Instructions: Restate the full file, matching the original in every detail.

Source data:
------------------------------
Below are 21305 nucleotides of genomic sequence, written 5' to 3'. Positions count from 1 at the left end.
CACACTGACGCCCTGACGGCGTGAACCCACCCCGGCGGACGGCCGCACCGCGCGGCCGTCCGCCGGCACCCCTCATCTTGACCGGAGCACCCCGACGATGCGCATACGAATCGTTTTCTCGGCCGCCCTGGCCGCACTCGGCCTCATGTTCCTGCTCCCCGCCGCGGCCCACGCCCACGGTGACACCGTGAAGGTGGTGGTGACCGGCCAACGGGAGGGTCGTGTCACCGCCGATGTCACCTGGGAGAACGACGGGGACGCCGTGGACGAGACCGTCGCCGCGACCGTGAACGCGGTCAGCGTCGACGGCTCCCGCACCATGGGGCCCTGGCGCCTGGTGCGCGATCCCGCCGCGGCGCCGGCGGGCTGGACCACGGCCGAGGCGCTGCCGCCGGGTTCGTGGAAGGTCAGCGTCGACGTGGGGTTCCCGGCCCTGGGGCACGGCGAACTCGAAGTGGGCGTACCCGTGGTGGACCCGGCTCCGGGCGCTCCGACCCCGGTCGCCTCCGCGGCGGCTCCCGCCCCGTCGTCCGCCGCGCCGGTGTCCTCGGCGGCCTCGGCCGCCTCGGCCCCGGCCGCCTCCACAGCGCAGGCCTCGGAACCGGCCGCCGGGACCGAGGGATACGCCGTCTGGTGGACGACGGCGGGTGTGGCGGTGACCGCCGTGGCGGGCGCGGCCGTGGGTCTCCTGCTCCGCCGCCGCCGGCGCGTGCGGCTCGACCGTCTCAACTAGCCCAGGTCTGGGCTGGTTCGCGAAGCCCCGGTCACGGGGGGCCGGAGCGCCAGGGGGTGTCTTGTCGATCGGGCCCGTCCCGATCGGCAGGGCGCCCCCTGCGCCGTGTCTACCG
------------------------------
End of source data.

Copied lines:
Below are 21305 nucleotides of genomic sequence, written 5' to 3'. Positions count from 1 at the left end.
CACACTGACGCCCTGACGGCGTGAACCCACCCCGGCGGACGGCCGCACCGCGCGGCCGTCCGCCGGCACCCCTCATCTTGACCGGAGCACCCCGACGATGCGCATACGAATCGTTTTCTCGGCCGCCCTGGCCGCACTCGGCCTCATGTTCCTGCTCCCCGCCGCGGCCCACGCCCACGGTGACACCGTGAAGGTGGTGGTGACCGGCCAACGGGAGGGTCGTGTCACCGCCGATGTCACCTGGGAGAACGACGGGGACGCCGTGGACGAGACCGTCGCCGCGACCGTGAACGCGGTCAGCGTCGACGGCTCCCGCACCATGGGGCCCTGGCGCCTGGTGCGCGATCCCGCCGCGGCGCCGGCGGGCTGGACCACGGCCGAGGCGCTGCCGCCGGGTTCGTGGAAGGTCAGCGTCGACGTGGGGTTCCCGGCCCTGGGGCACGGCGAACTCGAAGTGGGCGTACCCGTGGTGGACCCGGCTCCGGGCGCTCCGACCCCGGTCGCCTCCGCGGCGGCTCCCGCCCCGTCGTCCGCCGCGCCGGTGTCCTCGGCGGCCTCGGCCGCCTCGGCCCCGGCCGCCTCCACAGCGCAGGCCTCGGAACCGGCCGCCGGGACCGAGGGATACGCCGTCTGGTGGACGACGGCGGGTGTGGCGGTGACCGCCGTGGCGGGCGCGGCCGTGGGTCTCCTGCTCCGCCGCCGCCGGCGCGTGCGGCTCGACCGTCTCAACTAGCCCAGGTCTGGGCTGGTTCGCGAAGCCCCGGTCACGGGGGGCCGGAGCGCCAGGGGGTGTCTTGTCGATCGGGCCCGTCCCGATCGGCAGGGCGCCCCCTGCGCCGTGTCTACCG